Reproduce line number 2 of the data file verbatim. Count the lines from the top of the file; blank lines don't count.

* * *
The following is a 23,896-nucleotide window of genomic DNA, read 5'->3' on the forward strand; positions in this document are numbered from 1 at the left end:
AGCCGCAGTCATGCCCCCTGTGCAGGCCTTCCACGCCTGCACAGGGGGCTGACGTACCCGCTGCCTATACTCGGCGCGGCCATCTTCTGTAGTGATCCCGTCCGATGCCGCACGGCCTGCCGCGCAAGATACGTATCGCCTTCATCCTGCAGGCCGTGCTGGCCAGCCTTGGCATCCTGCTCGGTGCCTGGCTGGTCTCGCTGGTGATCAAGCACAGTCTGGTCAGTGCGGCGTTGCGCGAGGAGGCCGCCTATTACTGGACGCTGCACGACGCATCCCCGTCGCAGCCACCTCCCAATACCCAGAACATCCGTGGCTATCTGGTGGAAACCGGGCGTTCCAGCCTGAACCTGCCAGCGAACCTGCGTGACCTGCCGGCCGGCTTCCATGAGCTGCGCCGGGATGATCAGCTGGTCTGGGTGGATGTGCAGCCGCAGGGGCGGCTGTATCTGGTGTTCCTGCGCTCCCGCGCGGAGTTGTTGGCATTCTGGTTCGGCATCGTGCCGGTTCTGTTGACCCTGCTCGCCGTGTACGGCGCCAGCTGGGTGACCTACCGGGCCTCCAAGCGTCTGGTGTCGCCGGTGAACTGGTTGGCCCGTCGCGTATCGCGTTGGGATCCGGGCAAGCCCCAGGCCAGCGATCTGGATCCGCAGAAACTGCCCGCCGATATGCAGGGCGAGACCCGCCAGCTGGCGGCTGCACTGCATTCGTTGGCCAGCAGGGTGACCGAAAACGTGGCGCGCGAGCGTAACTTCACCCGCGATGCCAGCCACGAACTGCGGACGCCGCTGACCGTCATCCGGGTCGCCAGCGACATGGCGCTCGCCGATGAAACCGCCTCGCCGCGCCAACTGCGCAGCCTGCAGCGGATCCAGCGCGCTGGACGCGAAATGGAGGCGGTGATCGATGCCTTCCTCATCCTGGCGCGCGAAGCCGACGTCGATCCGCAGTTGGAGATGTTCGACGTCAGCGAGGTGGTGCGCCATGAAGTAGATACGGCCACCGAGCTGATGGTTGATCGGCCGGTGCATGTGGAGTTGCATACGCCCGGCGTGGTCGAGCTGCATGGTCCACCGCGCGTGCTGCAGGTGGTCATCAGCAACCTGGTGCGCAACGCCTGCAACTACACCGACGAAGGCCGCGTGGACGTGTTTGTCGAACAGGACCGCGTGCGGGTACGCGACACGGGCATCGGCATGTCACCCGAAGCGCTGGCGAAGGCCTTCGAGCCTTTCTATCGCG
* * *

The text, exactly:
AGCCGCAGTCATGCCCCCTGTGCAGGCCTTCCACGCCTGCACAGGGGGCTGACGTACCCGCTGCCTATACTCGGCGCGGCCATCTTCTGTAGTGATCCCGTCCGATGCCGCACGGCCTGCCGCGCAAGATACGTATCGCCTTCATCCTGCAGGCCGTGCTGGCCAGCCTTGGCATCCTGCTCGGTGCCTGGCTGGTCTCGCTGGTGATCAAGCACAGTCTGGTCAGTGCGGCGTTGCGCGAGGAGGCCGCCTATTACTGGACGCTGCACGACGCATCCCCGTCGCAGCCACCTCCCAATACCCAGAACATCCGTGGCTATCTGGTGGAAACCGGGCGTTCCAGCCTGAACCTGCCAGCGAACCTGCGTGACCTGCCGGCCGGCTTCCATGAGCTGCGCCGGGATGATCAGCTGGTCTGGGTGGATGTGCAGCCGCAGGGGCGGCTGTATCTGGTGTTCCTGCGCTCCCGCGCGGAGTTGTTGGCATTCTGGTTCGGCATCGTGCCGGTTCTGTTGACCCTGCTCGCCGTGTACGGCGCCAGCTGGGTGACCTACCGGGCCTCCAAGCGTCTGGTGTCGCCGGTGAACTGGTTGGCCCGTCGCGTATCGCGTTGGGATCCGGGCAAGCCCCAGGCCAGCGATCTGGATCCGCAGAAACTGCCCGCCGATATGCAGGGCGAGACCCGCCAGCTGGCGGCTGCACTGCATTCGTTGGCCAGCAGGGTGACCGAAAACGTGGCGCGCGAGCGTAACTTCACCCGCGATGCCAGCCACGAACTGCGGACGCCGCTGACCGTCATCCGGGTCGCCAGCGACATGGCGCTCGCCGATGAAACCGCCTCGCCGCGCCAACTGCGCAGCCTGCAGCGGATCCAGCGCGCTGGACGCGAAATGGAGGCGGTGATCGATGCCTTCCTCATCCTGGCGCGCGAAGCCGACGTCGATCCGCAGTTGGAGATGTTCGACGTCAGCGAGGTGGTGCGCCATGAAGTAGATACGGCCACCGAGCTGATGGTTGATCGGCCGGTGCATGTGGAGTTGCATACGCCCGGCGTGGTCGAGCTGCATGGTCCACCGCGCGTGCTGCAGGTGGTCATCAGCAACCTGGTGCGCAACGCCTGCAACTACACCGACGAAGGCCGCGTGGACGTGTTTGTCGAACAGGACCGCGTGCGGGTACGCGACACGGGCATCGGCATGTCACCCGAAGCGCTGGCGAAGGCCTTCGAGCCTTTCTATCGCG